Focus on quality and value will take care of itself: What matters more than a firm's valuation

 
Luke Graham
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Quality matters more than a valuation

Recent market volatility may have some investors concerned by falling valuations, but it’s important to focus on the quality of a business, according to one of Britain’s top fund managers.


Mark Slater co-founded the specialist UK equity fund management business Slater Investments in 1994. He’s ranked third out of 186 UK equity fund managers over the past year according to Citywire’s league table, with a total return of 28.1 per cent compared to the fund manager average of 11.6 per cent.

His managed funds have also won plaudits. Investment magazine Money Observer picked Slater Income as one of its top 14 funds of 2017, and in 2016 it selected Slater Growth for the best larger UK growth fund award. Slater Growth returned 25.84 per cent between January 2017 and 2018, according to the fund’s most recent fact sheet.

Slater explained his firm’s management approach doesn’t favour large or small caps, but looks across the whole market.

“It’s fair to say the greatest upside comes from small- and medium-sized companies, simply because they can multiply their size many, many times. If you get it right, the upside is greater,” he told City A.M. during a phone interview.


“We don’t only look at those; we look right across the board and there are times when larger companies are very attractive from a valuation point of view.”

The firm makes investment decisions based on three criteria. Firstly, a company’s ability to grow its earnings. Secondly, whether that growth is relatively cheap for investment, which is measured using the PEG ratio (the company’s price-to-earnings ratio divided by its growth rate). Lastly, they examine the company’s cash flow.

Read more: Investors are less worried about an equities market meltdown in 2018

“We look at cash flow in two ways. One is whether profit is being converted into cash, which is a very good measure of whether profit is real,” Slater explained.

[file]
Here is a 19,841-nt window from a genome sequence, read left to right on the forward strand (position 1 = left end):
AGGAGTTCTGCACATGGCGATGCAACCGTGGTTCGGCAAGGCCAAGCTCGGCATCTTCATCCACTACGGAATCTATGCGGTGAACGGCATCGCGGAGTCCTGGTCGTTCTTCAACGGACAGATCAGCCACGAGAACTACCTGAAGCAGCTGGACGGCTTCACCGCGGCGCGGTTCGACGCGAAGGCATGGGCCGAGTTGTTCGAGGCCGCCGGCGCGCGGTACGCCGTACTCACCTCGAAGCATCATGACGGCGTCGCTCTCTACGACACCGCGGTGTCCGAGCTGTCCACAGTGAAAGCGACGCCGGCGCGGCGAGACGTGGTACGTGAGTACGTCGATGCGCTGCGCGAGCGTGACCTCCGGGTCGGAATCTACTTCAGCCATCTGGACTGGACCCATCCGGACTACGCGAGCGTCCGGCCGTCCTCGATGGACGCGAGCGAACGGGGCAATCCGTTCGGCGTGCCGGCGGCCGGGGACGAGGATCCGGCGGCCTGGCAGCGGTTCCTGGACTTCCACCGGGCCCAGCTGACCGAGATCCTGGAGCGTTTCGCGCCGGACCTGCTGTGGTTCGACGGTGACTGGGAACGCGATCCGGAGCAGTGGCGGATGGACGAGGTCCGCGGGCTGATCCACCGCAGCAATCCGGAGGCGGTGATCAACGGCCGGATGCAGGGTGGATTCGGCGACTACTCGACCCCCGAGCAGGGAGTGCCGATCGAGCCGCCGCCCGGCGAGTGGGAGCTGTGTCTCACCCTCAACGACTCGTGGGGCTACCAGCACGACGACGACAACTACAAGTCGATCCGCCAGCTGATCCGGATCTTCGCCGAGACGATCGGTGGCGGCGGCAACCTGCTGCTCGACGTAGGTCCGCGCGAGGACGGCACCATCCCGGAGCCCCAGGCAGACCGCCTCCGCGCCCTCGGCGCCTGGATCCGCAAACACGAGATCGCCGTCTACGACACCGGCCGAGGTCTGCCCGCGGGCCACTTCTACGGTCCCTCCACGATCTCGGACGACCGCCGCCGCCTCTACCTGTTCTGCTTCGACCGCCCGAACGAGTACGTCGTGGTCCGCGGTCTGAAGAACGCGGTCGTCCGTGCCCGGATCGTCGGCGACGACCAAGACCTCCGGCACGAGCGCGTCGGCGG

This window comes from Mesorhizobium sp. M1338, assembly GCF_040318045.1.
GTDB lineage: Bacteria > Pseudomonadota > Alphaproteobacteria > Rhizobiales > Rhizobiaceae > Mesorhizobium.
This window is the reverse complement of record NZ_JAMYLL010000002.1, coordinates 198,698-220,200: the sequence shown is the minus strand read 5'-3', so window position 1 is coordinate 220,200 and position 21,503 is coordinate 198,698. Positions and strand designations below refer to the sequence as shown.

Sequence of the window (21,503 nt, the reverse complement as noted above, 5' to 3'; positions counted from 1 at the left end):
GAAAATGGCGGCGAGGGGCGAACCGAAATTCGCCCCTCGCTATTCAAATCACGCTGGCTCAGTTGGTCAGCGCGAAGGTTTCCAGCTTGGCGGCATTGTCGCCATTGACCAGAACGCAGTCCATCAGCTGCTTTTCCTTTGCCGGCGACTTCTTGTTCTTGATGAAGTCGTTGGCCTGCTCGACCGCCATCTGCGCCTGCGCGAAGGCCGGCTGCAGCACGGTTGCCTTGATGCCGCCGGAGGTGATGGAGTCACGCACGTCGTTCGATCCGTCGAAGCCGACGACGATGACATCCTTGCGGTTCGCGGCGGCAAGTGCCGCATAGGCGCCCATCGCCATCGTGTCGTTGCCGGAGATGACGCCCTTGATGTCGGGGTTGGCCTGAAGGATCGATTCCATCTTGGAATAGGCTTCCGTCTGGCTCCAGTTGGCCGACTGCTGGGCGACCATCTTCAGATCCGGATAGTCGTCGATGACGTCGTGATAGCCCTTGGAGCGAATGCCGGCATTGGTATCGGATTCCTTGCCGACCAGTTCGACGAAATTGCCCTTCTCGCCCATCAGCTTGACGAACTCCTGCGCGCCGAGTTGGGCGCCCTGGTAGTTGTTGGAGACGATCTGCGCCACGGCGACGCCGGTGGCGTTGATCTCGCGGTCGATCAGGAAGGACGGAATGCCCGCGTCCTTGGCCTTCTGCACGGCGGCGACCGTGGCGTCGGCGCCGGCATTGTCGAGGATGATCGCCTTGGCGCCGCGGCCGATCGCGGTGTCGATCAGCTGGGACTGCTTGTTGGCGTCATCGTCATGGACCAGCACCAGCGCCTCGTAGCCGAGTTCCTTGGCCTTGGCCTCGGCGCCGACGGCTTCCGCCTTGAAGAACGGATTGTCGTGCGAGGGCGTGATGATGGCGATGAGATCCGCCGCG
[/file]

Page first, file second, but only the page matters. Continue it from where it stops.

“The second aspect of cash flow is the degree to which companies generate free cash flow. Most businesses we tend to end up investing in are very cash generative and don’t require high levels of capital expenditure.”

This method allows Slater and his colleagues to dismiss 95 per cent of the market.

“Most companies are not growing at an interesting rate. If they are they’re often very expensive and often they don’t generate cash flow or there are problems with the accounting,” he added.

“If you find a business that is growing at a good rate, you can buy relatively cheaply and is generating cash, the odds are you’re going to make money.”

Slater added that it’s important to understand the dynamics of a business, such as the challenges it faces and identifying what tailwinds are driving long-term growth.

This approach of focusing on the quality of the business has helped Slater deliver returns even during tough periods of the market. He gave the example of the 2007-08 financial crisis.

“We did an analysis in October 2010 of the holdings in our growth fund compared with October 2007, which was three years before but also the peak of the equity market prior to the global financial crisis, which was a pretty serious bear market by any measure. The system nearly failed. It was a very, very severe test.”

This analysis revealed that of the companies they owned in 2007, the worst one had grown its earnings by almost around a third over the three-year period. The best had grown its earning much faster at more than 150 per cent over the three years.

Read more: Stock markets remain in volatile mood

“Clearly during that three-year period there was a very severe drop during 2008-09, but by October 2010 the share prices had sorted themselves out and they were all nicely up, broadly in line with earnings. If you had fallen asleep for that three year period and woken up in October 2010, you wouldn’t have known what the fuss was about,” he said.

“If you’d sold at the wrong time you would have lost a lot of money, but if you just held on and had faith in the quality of the businesses, you’d have done perfectly well.”

Slater found a similar occurrence following the Brexit referendum.

“Some of the businesses we own are international, but the more UK-centric ones were hit very hard. Some of them fell 30, 40, 50 per cent for a short period, but over the course of the second half of 2016 and 2017, they did really well,” he said.

“The businesses did well and the share prices re-rated really quickly. What matters is the performance of the business. Valuation is less important than the quality of a business.”

Slater will be attending The Global Group UK Investor Show in April. He praised the show for being very well organised.

“They get a great turnout and it’s nice to see so many private investors taking investing seriously. That’s always impressive and there’s a great deal of enthusiasm,” he said.

He will also speak during the event.

“I typically focus on ways in which one should think about investment and I normally talk about a number of companies that illustrate those points.”

To claim your free Investor Class ticket for The Global Group UK Investor Show on Saturday 21st April 2018, visit www.ukinvestorshow.com/tickets and enter CITYAM as the discount code.

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